The Languages of Africa and the Diaspora: Educating for Language Awareness
Edited by: Jo Anne Kleifgen, George C. Bond
This book examines the social cost of linguistic exceptionalism for the education of speakers of nondominant/subordinated languages in Africa and the African diaspora. The contributors take the languages of Africa, the Caribbean, and the US as cases in point to illustrate the effects of exceptionalist beliefs that these languages are inadequate for instructional purposes. They describe contravening movements toward various forms of linguistic diversity both inside and outside of school settings across these regions. Different theoretical lenses and a range of empirical data are brought to bear on investigating the role of these languages in educational policies and practices. Collectively, the chapters in this volume make the case for a comprehensive language awareness to remedy the myths of linguistic exceptionalism and to advance the affirmative dimensions of linguistic diversity.
This is a rich collection of generally convergent, stimulating takes on the "Creole Exceptionalism" thesis. Extending it to African languages and African American English, most of the authors show the disastrous consequences of underrating and marginalizing these vernaculars in school. Other contributors apply the thesis to the profiling of African Americans, making it obvious that attitudes to these varieties reflect social prejudice toward their speakers. Still others show how a better understanding of structural and stylistic peculiarities of these vernaculars can be used profitably in education and the promotion of their speakers. Sadly, both contemporary Black Africa and its Diaspora still suffer from the European colonization's legacy of devaluating the languages and manners of the subjugated populations, thereby disenfranchising them!
This is a remarkable collection of articles that make a unique and important contribution to scholarship on language, learning, and linguistic diversity in Africa and the diaspora. Key researchers in the field address an exciting range of topics, from language policy and community libraries, to African American English and Creole as a regional language. It will be of great interest to applied linguists, language educators, and language planners.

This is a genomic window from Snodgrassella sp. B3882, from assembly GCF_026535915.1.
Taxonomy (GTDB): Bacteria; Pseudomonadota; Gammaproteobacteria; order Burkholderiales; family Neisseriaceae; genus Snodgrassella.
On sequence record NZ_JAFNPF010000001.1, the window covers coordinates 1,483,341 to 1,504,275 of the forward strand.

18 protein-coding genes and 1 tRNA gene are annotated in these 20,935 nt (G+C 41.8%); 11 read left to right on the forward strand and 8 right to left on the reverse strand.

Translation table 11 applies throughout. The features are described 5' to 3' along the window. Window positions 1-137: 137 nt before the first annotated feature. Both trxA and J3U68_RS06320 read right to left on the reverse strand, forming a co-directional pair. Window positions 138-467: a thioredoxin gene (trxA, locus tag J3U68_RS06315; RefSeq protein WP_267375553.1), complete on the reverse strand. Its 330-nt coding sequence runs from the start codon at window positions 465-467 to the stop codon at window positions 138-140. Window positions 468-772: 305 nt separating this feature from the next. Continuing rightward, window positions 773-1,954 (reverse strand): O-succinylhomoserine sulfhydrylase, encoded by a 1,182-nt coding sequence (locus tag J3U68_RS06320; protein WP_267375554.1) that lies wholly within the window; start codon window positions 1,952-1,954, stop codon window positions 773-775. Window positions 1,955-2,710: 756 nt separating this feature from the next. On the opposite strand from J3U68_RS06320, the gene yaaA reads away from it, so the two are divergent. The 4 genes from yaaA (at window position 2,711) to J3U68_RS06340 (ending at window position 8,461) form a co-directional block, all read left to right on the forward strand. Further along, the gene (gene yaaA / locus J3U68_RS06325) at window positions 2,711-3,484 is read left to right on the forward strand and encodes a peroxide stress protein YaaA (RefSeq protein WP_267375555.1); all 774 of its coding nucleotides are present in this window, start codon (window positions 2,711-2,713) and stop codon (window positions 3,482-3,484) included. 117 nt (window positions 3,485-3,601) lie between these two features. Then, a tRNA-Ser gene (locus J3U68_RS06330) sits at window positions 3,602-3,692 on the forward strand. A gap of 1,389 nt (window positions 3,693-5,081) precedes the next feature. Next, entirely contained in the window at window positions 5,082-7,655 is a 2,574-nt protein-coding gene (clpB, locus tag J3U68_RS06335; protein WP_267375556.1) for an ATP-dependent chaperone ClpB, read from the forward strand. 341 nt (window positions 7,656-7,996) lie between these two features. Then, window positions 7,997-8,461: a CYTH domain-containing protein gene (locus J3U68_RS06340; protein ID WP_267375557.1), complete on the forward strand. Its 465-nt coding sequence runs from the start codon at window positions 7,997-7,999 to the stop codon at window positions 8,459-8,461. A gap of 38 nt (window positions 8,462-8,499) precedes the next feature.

Bonny Norton, Professor and Distinguished University Scholar, University of British Columbia.
This deeply informed and solidly grounded inquiry provides an illuminating perspective into the nature, variety, and social and cultural setting of languages of Africa and the diaspora, and implications for instruction and language policy. A very valuable contribution.
Jo Anne Kleifgen is Professor Emeritus of Linguistics and Education, Teachers College, Columbia University, USA. Her publications include Educating Emergent Bilinguals: Policies, Programs, and Practices for English Language Learners (with Ofelia García; Teachers College Press, 2010) and Languages of Africa and the Diaspora: Educating for Language Awareness (with George C. Bond; Multilingual Matters, 2009).
George Clement Bond is the Director of the Center for African Education and William F. Russell Professor for Anthropology and Education at Teachers College, Columbia University. His interests include education and elite formation in the United States and Africa, African studies, African religions and politics, agrarian transformations and cultural dimensions of urban and minority populations.
1. Introduction: Discourses of Linguistic Exceptionalism and Linguistic Diversity in Education - Jo Anne Kleifgen
Part 1: Language and Education in Africa
Introduction to Part 1 - George C. Bond
2. African perspectives on linguistic diversity: Implications for language policy and education - Sinfree Makoni and Barbara Trudell
3. Language in education in Africa: Can monolingual policies work in multilingual societies? - Casmir Rubagumya
4. Perspectives, challenges and prospects of African languages in education: A case study of Kiswahili in Tanzania - Peter Mtesigwa
5. Languages, literacies, and libraries: A view from Africa - Kate Parry
6. Street Setswana vs. School Setswana: Language policies and the forging of identities in South African classrooms - Susan E. Cook
Part 2: Language and Education in the Diaspora
Introduction to Part 2 - Jo Anne Kleifgen
7. Creole Exceptionalism and the (mis-)education of the Creole speaker - Michel DeGraff
8. Political and cultural dimensions of Creole as a regional language in the French Antilles - Ellen M. Schnepel
9. Success or failure? Language, tracking, and social stratification of Anglophone Caribbean students - Shondel Nero
10. Sierra Leonean and Liberian students in ESL programs in the US: The role of Creole English - Christa de Kleine
11. Continued marginalization: The social costs of exceptionalism for African refugee learners of English - Doris S. Warriner
12. Linguistic profiling, education, and the law within and beyond the African diaspora - John Baugh
13. On shallow grammar: African American English and the critique of exceptionalism - Arthur K. Spears
14. African American English and the public interest - Walt Wolfram
15. Rockin' the classroom: Using Hip Hop as an educational tool - Jon A. Yasin